Michael

Michael is in his early 20s.  A young black male, a bit reserved, yet once you get him talking you realize there is a promising intelligence and will to succeed lurking beneath the surface.  Michael had come to my office because of a criminal conviction on his record.  A few years prior, Michael had fallen into the impetuous teen criminal offense trap that I mentioned in Kevin’s story.  Yes, he was now a “terroristic threat” because he had impulsively let his anger lead him to say something threatening about a classmate.  Again, though, a terroristic threat?  Really?!  And now Michael had a criminal record, one that was preventing him from finding gainful employment.  In fact, he had already started a new job when he appeared in my office, only to be let go after they got wind of his criminal record and until he got his record cleared.

Thankfully, Michael was one of the few that qualify for what in Texas is called a non-disclosure.  As long as Michael had successfully completed deferred adjudication probation, he could petition the court for a non-disclosure.  What this means is that if the court originally deferred judgment of guilt until after Michael completed probation successfully and Michael did just that, then the court could discharge Michael from probation and dismiss the charges against him.  The non-disclosure would then essentially seal his record from most third parties, with some exceptions for certain government agencies.  As you can imagine, deferred adjudication isn’t the prosecutor’s or court’s sentence of choice for most criminal defendants.  Mostly it is reserved for lesser first-time offenses.  This makes some sense.  However, as most people end up with regular probation, even completing it successfully, or those who serve any kind of jail or prison sentence, under this narrow statute concerning non-disclosure of criminal records, they are pretty much out of luck.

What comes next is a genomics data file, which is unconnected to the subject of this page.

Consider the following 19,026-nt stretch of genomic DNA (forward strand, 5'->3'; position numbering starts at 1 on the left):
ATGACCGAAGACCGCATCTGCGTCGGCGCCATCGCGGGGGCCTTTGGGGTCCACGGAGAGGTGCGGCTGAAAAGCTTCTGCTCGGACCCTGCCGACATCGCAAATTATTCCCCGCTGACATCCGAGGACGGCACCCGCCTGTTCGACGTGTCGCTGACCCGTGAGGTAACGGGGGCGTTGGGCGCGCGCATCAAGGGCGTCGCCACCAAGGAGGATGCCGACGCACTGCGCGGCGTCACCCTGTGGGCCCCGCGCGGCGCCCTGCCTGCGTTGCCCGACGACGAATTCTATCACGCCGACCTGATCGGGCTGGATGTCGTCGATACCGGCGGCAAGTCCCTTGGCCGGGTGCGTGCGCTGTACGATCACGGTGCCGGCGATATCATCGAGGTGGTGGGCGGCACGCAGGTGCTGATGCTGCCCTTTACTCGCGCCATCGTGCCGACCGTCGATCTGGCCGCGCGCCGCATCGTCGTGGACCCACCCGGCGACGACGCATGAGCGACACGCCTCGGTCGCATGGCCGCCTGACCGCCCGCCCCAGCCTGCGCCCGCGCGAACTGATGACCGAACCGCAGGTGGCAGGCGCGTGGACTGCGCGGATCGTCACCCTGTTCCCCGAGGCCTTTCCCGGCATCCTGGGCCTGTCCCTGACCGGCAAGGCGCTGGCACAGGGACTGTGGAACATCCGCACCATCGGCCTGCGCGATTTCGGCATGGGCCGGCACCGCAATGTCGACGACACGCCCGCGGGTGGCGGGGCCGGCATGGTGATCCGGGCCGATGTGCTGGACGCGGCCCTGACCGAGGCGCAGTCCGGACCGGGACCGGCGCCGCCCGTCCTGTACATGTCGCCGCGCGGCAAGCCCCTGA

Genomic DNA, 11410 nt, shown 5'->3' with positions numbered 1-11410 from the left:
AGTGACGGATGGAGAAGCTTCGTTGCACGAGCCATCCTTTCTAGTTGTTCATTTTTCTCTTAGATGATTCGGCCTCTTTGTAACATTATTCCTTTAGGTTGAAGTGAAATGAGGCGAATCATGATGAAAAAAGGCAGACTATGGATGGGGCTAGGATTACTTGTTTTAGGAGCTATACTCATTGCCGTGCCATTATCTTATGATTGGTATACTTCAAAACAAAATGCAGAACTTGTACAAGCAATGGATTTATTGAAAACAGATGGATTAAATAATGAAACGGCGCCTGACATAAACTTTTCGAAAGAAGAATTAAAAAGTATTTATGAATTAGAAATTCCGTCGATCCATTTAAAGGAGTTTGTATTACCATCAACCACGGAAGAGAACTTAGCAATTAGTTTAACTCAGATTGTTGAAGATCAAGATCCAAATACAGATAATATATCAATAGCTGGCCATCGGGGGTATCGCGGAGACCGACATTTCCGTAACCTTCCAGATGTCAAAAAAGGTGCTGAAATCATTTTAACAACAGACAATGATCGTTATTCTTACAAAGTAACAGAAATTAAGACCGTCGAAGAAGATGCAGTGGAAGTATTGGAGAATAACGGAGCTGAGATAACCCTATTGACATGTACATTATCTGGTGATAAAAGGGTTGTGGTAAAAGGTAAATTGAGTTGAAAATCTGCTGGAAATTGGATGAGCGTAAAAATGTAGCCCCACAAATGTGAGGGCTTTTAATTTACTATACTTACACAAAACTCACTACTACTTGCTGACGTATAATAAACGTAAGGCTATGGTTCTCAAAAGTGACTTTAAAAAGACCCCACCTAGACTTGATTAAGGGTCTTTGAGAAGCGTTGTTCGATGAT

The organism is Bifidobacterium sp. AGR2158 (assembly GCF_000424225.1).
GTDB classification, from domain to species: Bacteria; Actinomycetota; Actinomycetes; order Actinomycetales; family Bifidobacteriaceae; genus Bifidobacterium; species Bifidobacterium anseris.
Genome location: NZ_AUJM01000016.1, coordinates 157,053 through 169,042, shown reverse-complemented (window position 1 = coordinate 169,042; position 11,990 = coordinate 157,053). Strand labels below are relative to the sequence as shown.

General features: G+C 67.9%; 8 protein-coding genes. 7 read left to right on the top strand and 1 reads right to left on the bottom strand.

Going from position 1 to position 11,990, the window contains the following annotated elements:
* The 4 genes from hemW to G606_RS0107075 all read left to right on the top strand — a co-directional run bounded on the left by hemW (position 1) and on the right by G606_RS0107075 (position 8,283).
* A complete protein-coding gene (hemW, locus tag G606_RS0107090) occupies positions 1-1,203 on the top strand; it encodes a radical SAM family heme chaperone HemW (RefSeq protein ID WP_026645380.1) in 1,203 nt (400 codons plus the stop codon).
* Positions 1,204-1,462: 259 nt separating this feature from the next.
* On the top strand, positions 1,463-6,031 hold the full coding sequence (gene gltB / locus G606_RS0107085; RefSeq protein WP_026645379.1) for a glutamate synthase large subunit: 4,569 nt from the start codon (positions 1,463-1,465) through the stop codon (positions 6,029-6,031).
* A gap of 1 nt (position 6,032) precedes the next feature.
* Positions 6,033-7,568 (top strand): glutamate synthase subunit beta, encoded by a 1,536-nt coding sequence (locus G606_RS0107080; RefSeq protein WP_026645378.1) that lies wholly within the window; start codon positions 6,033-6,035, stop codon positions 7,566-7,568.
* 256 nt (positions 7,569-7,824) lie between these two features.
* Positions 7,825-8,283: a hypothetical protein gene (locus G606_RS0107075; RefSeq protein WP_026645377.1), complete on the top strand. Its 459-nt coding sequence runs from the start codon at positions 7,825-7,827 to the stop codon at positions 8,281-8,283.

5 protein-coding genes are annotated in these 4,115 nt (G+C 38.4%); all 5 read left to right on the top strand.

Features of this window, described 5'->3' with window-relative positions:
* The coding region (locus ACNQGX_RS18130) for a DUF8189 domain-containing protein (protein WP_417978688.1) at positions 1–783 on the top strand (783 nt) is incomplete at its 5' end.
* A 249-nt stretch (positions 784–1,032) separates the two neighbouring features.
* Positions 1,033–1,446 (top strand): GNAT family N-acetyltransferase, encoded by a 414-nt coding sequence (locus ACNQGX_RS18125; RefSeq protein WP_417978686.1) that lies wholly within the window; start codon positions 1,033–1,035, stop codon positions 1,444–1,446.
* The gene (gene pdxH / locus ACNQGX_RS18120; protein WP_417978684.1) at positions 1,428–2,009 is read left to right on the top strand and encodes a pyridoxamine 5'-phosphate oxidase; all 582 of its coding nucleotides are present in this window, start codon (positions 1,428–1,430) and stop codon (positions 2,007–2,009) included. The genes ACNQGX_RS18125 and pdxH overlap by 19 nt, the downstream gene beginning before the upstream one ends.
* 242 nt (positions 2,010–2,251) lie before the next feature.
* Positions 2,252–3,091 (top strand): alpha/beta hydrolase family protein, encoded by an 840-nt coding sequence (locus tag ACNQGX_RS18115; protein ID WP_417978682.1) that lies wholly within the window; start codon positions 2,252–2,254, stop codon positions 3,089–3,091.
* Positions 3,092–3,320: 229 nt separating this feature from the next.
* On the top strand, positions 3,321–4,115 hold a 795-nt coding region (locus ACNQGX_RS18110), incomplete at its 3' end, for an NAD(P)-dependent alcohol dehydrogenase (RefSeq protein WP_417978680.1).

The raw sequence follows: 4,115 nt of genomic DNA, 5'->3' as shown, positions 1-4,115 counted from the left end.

But Michael qualified.  Yet he had no idea.  His criminal record, even though the charges were ultimately dismissed, stayed on his record, limiting greatly his employment opportunities.  Thankfully, he found his way to an attorney’s office that he could afford.  Even though they may qualify for a non-disclosure thus eliminating unnecessary barriers to gainful employment, thousands of people can’t afford the attorney’s fees or have no idea that they can do anything about their criminal record.

I share this story as another example of a legal system that sometimes just doesn’t make sense and is not accessible to millions of folks like Michael.  Why not allow for more people to have their criminal records sealed from public viewing after certain amounts of time?  Would it not be wise for us to give a young person a second chance, even if he or she did time or completed probation?

Surely we can all get behind the proclamation of Bryan Stevenson of Equal Justice Initiative, “I believe each person in our society is more than the worst thing they’ve ever done.”

Now the question is, will we advocate for our laws and policies, human resources manuals and personnel policies, to express that same belief in second chances and redemption and human dignity?

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